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2nd Combat Aviation Brigade, 2nd Infantry Division
Aviation Brigade, 2nd Infantry Division

The mission of the 2nd Combat Aviation Brigade, 2nd Infantry Division is to conduct theater aviation operations in support of Eighth United States Army. On order the Brigade provides combat aviation support to the GCC (Ground Component Command) as an element of the CAF (Combined Aviation Force).

The 2nd Combat Aviation Brigade traces its lineage back to the activation of the Aviation Brigade, 2nd Infantry Division. As part of the transformations throughout the US Army after the initiation of the Army of Excellence (AOE) concept in 1983, division aviation elements were expanded into brigades. Subsequently, the 2nd Aviation Battalion was reorganized to become the core element of the Aviation Brigade, 2nd Infantry Division. This unit consisted of the 1st Battalion, 2nd Aviation Regiment; 2nd Battalion, 2nd Aviation Regiment; and the 4th Squadron, 7th Cavalry Regiment.

The Aviation Brigade supplemented Eighth US Army's 2 other organic aviation elements, the 6th Cavalry Brigade and the 17th Aviation Brigade. By 1999, there were 3 Apache equipped Battalions in the Republic of Korea. 2 of these were part of the 6th Cavalry Brigade, 1-6th Cavalry (located at Camp Eagle) and 3-6th Cavalry (statinoed at Camp Humphreys). The last of these units was 1-2nd Aviation at Camp Page, part of the 2nd Infantry Division's Aviation Brigade.

Historically, brigade command was been the highest echelon of command in the US Army where the majority of basic branch officers command primarily functionally-pure, branch-specific formations and/or organizations. Promotable Aviation lieutenant colonels and colonels in the operations career field had the opportunity to compete in at least one of these centralized selection list command boards.

Selection for brigade command was a distinct accomplishment. Historically, slightly more than 20 percent of Aviation colonels were selected to command at the brigade level. These colonels had been selected in accordance with the specific requirements as outlined in the DA Selection Board Memorandum of Instruction (MOI). These requirements were traditionally contained within 5 categories, 4 of which were functional or branch specific. A colonel had to possess a branch and an area of concentration compatible with the category requirements in order to compete in that category.

Aviation brigades located at the corps level or below historically consisted of 2 to 4 Aviation battalions. As the Army went through the transformation to the modular force, the existing aviation brigades would become Aviation Units of Action (UA). Their configuration would reflect a composite structure that was easily adaptive, expeditionary, able to deploy on short notice, and capable of conducting the entire spectrum of Aviation operations as part of a joint task force. The Army planned on transitioning from 17 tactical aviation brigades in 2004, to 11 aviation UAs by 2008.

The Eighth United States Army Multi-Functional Aviation Brigade (MFAB) was officially formed on 16 June 2005 as the 2nd Combat Aviation Brigade, assigned to the 2nd Infantry Division. The 6th Cavalry Brigade was concurrently inactivated and reflagged as the 2nd Aviation Brigade, while the 17th Aviation Brigade was simply inactivated, with some of its personnel and units being reflagged as units in the newly reorganized brigade. 2-52nd Aviation and 3-6th Cavalry were initially assigned to the new unit, before both units were reflagged in 2006. 2-52nd Aviation was reflagged as 3rd Battalion, 2nd Aviation, while 3-6th Cavalry was reflagged as 4th Battalion, 2nd Aviation. 4-7th Cavalry was reorganized and reassigned to the 1st Brigade Combat Team, 2nd Infantry Division. The reorganization was part of both the transformation of the 2nd Infantry Division to the US Army's new modular force structure and the draw down of US Forces in Korea.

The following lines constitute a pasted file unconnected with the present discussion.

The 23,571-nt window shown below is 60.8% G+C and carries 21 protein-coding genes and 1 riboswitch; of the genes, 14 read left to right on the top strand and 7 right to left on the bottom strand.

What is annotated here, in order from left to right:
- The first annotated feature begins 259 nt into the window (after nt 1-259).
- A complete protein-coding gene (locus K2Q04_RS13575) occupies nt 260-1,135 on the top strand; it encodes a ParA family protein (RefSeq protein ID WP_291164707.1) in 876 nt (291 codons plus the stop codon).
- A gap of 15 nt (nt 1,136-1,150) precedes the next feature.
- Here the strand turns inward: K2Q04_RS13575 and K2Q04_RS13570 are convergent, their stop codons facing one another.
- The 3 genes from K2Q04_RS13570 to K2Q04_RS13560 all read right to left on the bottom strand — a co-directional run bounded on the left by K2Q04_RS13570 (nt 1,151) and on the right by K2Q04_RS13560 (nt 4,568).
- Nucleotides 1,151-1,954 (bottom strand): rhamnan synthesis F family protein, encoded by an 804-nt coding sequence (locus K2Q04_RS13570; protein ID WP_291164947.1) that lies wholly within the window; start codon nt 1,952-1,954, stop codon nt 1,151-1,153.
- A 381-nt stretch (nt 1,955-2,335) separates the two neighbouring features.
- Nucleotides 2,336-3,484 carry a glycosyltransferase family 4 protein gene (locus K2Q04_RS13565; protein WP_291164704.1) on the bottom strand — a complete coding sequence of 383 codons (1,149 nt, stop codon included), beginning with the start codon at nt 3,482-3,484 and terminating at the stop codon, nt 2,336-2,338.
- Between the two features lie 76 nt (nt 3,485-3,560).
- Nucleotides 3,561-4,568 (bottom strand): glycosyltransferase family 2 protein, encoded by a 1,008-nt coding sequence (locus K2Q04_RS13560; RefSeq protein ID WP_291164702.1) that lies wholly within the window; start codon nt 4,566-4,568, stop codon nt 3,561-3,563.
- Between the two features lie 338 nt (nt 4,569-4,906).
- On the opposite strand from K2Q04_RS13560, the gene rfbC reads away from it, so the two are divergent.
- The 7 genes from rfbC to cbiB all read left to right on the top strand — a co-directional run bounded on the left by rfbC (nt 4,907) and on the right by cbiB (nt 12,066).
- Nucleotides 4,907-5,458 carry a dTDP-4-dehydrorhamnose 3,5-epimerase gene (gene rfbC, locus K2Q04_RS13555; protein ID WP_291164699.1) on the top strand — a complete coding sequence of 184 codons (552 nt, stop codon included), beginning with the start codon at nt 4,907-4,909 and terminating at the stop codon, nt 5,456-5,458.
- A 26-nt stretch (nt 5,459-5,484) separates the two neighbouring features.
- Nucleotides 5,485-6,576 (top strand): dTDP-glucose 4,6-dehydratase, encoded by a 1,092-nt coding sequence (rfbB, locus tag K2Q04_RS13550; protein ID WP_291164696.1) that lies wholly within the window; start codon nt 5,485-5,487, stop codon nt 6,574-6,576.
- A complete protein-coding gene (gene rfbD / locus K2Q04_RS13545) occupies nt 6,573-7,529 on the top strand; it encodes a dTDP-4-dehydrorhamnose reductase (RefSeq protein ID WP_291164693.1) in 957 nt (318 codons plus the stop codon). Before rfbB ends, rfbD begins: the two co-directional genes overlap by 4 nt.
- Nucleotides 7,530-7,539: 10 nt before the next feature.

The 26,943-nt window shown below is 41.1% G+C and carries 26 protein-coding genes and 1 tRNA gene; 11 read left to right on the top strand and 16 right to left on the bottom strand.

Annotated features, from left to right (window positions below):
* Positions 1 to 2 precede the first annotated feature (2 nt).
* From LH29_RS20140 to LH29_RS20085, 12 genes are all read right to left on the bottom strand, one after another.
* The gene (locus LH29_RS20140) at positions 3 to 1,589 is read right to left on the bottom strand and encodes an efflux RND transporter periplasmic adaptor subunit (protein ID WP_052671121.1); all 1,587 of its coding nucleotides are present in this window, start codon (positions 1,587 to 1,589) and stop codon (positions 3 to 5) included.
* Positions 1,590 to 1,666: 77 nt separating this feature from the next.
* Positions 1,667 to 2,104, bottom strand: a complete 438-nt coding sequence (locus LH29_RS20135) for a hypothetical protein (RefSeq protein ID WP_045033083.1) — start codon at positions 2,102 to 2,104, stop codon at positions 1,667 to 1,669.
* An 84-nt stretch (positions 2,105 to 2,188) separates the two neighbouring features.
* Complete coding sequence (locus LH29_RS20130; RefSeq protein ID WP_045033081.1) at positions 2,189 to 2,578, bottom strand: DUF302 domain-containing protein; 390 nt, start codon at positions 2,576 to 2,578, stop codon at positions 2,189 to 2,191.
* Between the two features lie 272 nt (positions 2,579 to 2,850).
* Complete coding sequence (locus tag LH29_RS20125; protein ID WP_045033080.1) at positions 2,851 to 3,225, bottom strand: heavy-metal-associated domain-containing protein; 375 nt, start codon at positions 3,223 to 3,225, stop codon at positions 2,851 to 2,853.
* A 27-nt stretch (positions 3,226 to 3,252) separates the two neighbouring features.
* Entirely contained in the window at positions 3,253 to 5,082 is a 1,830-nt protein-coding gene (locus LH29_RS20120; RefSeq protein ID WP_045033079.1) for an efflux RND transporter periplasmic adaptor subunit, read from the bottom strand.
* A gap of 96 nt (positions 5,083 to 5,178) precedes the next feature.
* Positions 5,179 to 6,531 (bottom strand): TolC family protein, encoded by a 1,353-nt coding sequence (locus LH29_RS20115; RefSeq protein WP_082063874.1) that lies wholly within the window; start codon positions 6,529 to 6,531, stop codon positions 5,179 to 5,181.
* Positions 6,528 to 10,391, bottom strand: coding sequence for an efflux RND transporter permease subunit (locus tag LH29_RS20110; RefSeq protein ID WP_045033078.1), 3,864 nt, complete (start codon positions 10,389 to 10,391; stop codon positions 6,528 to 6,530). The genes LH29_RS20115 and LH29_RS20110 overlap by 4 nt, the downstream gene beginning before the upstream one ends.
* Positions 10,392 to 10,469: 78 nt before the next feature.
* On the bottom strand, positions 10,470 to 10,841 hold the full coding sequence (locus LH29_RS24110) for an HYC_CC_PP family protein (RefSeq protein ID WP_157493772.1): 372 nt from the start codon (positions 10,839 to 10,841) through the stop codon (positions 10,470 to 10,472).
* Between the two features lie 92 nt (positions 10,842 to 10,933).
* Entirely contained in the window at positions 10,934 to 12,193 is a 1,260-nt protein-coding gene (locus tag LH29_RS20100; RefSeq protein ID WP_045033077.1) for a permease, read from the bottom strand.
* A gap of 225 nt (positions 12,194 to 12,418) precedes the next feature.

The newly consolidated aviation unit included Apache Longbow attack helicopters, UH-60 Blackhawk utility helicopters, CH-47 Chinook medium lift helicopters and manages the Eighth US Army's C-12 Huron (fixed wing aircraft) detachment. The reorganized brigade had the mission of direct support for all of the Eighth US Army, in addition to its role as the 2nd Infantry Division's aviation brigade. This was to make up for the inactivate of the 6th Cavalry Brigade and the 17th Aviation Brigade. The unit gained the 164th Aviation Group (Air Traffic Services) from the inactivated 17th Aviation Brigade and the 602nd Aviation Support Battalion from the inactivation of the 2nd Infantry Division's Support Command (DISCOM), also part of the modular transformation.

In 2007, the 164th Aviation Group was inactivated and reflagged as the 4th Battalion (Airfield Operations), 58th Aviation Regiment, which was assigned to Eighth US Army.

In September 2013, Army officials announced the beginning of rotational deployments of OH-58 equipped attack reconnaissance squadrons and battalions in support of the US defense commitment to South Korea as specified by the mutual defense treaty and presidential agreements. The first unit to deploy, 4th Squadron, 6th Cavalry, would operate in support of Eighth US Army, the 2nd Infantry Division, and the 2nd Combat Aviation Brigade. The unit, assigned to the 16th Combat Aviation Brigade at Joint Base Lewis-McChord, would deploy with approximately 380 personnel and 30 OH-58D helicopters. Plans called for the squadron to leave the helicopters behind after the deployment was completed for use by the follow-on rotational unit, from US Army Alaska.

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Page last modified: 30-09-2013 16:57:03 ZULU